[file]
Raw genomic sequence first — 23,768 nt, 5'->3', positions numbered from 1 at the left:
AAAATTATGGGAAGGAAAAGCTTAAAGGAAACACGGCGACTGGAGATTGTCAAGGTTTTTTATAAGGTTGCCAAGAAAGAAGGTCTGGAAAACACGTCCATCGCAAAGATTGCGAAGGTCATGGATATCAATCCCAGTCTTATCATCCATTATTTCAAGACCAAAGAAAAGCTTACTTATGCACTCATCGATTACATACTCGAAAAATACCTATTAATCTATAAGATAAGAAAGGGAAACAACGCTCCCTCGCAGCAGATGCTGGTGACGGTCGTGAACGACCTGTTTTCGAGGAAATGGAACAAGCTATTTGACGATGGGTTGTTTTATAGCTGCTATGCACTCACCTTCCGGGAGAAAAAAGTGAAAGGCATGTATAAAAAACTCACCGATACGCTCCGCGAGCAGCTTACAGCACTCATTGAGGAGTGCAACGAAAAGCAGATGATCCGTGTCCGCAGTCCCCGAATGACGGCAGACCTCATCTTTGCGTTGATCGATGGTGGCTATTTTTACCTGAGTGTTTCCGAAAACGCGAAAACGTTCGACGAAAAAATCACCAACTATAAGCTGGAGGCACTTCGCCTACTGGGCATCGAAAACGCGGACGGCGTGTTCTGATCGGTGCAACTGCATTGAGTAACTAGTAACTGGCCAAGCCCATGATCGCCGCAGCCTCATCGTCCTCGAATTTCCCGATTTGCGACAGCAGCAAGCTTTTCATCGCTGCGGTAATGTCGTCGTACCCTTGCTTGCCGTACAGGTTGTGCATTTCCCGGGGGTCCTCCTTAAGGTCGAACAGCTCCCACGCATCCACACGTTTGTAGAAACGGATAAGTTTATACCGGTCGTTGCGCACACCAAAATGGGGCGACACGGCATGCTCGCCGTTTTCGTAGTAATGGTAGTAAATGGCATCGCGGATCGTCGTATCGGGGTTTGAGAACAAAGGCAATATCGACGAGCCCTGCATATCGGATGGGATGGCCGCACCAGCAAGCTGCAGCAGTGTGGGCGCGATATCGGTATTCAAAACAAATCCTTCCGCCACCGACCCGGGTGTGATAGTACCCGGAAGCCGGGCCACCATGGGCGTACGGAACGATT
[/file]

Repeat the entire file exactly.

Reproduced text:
Raw genomic sequence first — 23,768 nt, 5'->3', positions numbered from 1 at the left:
AAAATTATGGGAAGGAAAAGCTTAAAGGAAACACGGCGACTGGAGATTGTCAAGGTTTTTTATAAGGTTGCCAAGAAAGAAGGTCTGGAAAACACGTCCATCGCAAAGATTGCGAAGGTCATGGATATCAATCCCAGTCTTATCATCCATTATTTCAAGACCAAAGAAAAGCTTACTTATGCACTCATCGATTACATACTCGAAAAATACCTATTAATCTATAAGATAAGAAAGGGAAACAACGCTCCCTCGCAGCAGATGCTGGTGACGGTCGTGAACGACCTGTTTTCGAGGAAATGGAACAAGCTATTTGACGATGGGTTGTTTTATAGCTGCTATGCACTCACCTTCCGGGAGAAAAAAGTGAAAGGCATGTATAAAAAACTCACCGATACGCTCCGCGAGCAGCTTACAGCACTCATTGAGGAGTGCAACGAAAAGCAGATGATCCGTGTCCGCAGTCCCCGAATGACGGCAGACCTCATCTTTGCGTTGATCGATGGTGGCTATTTTTACCTGAGTGTTTCCGAAAACGCGAAAACGTTCGACGAAAAAATCACCAACTATAAGCTGGAGGCACTTCGCCTACTGGGCATCGAAAACGCGGACGGCGTGTTCTGATCGGTGCAACTGCATTGAGTAACTAGTAACTGGCCAAGCCCATGATCGCCGCAGCCTCATCGTCCTCGAATTTCCCGATTTGCGACAGCAGCAAGCTTTTCATCGCTGCGGTAATGTCGTCGTACCCTTGCTTGCCGTACAGGTTGTGCATTTCCCGGGGGTCCTCCTTAAGGTCGAACAGCTCCCACGCATCCACACGTTTGTAGAAACGGATAAGTTTATACCGGTCGTTGCGCACACCAAAATGGGGCGACACGGCATGCTCGCCGTTTTCGTAGTAATGGTAGTAAATGGCATCGCGGATCGTCGTATCGGGGTTTGAGAACAAAGGCAATATCGACGAGCCCTGCATATCGGATGGGATGGCCGCACCAGCAAGCTGCAGCAGTGTGGGCGCGATATCGGTATTCAAAACAAATCCTTCCGCCACCGACCCGGGTGTGATAGTACCCGGAAGCCGGGCCACCATGGGCGTACGGAACGATT